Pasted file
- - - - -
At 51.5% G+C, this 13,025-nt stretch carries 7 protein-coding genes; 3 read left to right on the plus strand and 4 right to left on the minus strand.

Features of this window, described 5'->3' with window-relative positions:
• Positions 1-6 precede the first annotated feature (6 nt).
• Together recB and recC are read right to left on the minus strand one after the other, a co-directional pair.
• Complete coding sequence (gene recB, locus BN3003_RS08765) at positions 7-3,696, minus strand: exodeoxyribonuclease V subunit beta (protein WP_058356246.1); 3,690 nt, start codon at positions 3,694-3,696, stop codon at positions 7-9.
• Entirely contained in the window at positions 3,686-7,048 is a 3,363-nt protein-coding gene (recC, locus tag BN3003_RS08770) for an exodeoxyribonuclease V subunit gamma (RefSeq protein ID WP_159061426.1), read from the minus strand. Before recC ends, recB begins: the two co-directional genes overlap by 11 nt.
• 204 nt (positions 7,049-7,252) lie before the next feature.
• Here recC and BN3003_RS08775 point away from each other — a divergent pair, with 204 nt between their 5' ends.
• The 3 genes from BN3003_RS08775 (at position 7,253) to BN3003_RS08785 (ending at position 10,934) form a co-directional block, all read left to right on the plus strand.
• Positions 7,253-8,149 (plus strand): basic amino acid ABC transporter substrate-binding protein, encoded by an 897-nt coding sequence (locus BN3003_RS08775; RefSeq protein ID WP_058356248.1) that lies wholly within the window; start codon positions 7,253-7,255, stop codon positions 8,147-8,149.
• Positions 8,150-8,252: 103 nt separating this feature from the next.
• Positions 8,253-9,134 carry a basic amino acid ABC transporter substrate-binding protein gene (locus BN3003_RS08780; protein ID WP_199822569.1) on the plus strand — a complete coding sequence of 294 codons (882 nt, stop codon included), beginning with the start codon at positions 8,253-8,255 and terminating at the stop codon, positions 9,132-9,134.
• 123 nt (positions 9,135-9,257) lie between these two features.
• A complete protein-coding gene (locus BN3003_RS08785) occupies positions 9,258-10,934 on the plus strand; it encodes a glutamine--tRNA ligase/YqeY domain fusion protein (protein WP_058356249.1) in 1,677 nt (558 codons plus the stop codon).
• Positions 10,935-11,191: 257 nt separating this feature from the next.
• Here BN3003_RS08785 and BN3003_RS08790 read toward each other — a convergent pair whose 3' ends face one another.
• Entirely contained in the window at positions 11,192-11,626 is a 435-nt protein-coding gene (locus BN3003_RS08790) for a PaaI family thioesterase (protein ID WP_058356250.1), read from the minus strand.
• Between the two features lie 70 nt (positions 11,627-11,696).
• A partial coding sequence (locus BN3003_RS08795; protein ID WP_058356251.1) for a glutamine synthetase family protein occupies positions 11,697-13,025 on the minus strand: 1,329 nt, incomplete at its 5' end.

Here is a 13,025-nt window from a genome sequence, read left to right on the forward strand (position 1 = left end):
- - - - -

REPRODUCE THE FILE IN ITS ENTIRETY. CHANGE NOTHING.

At 51.5% G+C, this 13,025-nt stretch carries 7 protein-coding genes; 3 read left to right on the plus strand and 4 right to left on the minus strand.

Features of this window, described 5'->3' with window-relative positions:
• Positions 1-6 precede the first annotated feature (6 nt).
• Together recB and recC are read right to left on the minus strand one after the other, a co-directional pair.
• Complete coding sequence (gene recB, locus BN3003_RS08765) at positions 7-3,696, minus strand: exodeoxyribonuclease V subunit beta (protein WP_058356246.1); 3,690 nt, start codon at positions 3,694-3,696, stop codon at positions 7-9.
• Entirely contained in the window at positions 3,686-7,048 is a 3,363-nt protein-coding gene (recC, locus tag BN3003_RS08770) for an exodeoxyribonuclease V subunit gamma (RefSeq protein ID WP_159061426.1), read from the minus strand. Before recC ends, recB begins: the two co-directional genes overlap by 11 nt.
• 204 nt (positions 7,049-7,252) lie before the next feature.
• Here recC and BN3003_RS08775 point away from each other — a divergent pair, with 204 nt between their 5' ends.
• The 3 genes from BN3003_RS08775 (at position 7,253) to BN3003_RS08785 (ending at position 10,934) form a co-directional block, all read left to right on the plus strand.
• Positions 7,253-8,149 (plus strand): basic amino acid ABC transporter substrate-binding protein, encoded by an 897-nt coding sequence (locus BN3003_RS08775; RefSeq protein ID WP_058356248.1) that lies wholly within the window; start codon positions 7,253-7,255, stop codon positions 8,147-8,149.
• Positions 8,150-8,252: 103 nt separating this feature from the next.
• Positions 8,253-9,134 carry a basic amino acid ABC transporter substrate-binding protein gene (locus BN3003_RS08780; protein ID WP_199822569.1) on the plus strand — a complete coding sequence of 294 codons (882 nt, stop codon included), beginning with the start codon at positions 8,253-8,255 and terminating at the stop codon, positions 9,132-9,134.
• 123 nt (positions 9,135-9,257) lie between these two features.
• A complete protein-coding gene (locus BN3003_RS08785) occupies positions 9,258-10,934 on the plus strand; it encodes a glutamine--tRNA ligase/YqeY domain fusion protein (protein WP_058356249.1) in 1,677 nt (558 codons plus the stop codon).
• Positions 10,935-11,191: 257 nt separating this feature from the next.
• Here BN3003_RS08785 and BN3003_RS08790 read toward each other — a convergent pair whose 3' ends face one another.
• Entirely contained in the window at positions 11,192-11,626 is a 435-nt protein-coding gene (locus BN3003_RS08790) for a PaaI family thioesterase (protein ID WP_058356250.1), read from the minus strand.
• Between the two features lie 70 nt (positions 11,627-11,696).
• A partial coding sequence (locus BN3003_RS08795; protein ID WP_058356251.1) for a glutamine synthetase family protein occupies positions 11,697-13,025 on the minus strand: 1,329 nt, incomplete at its 5' end.

Here is a 13,025-nt window from a genome sequence, read left to right on the forward strand (position 1 = left end):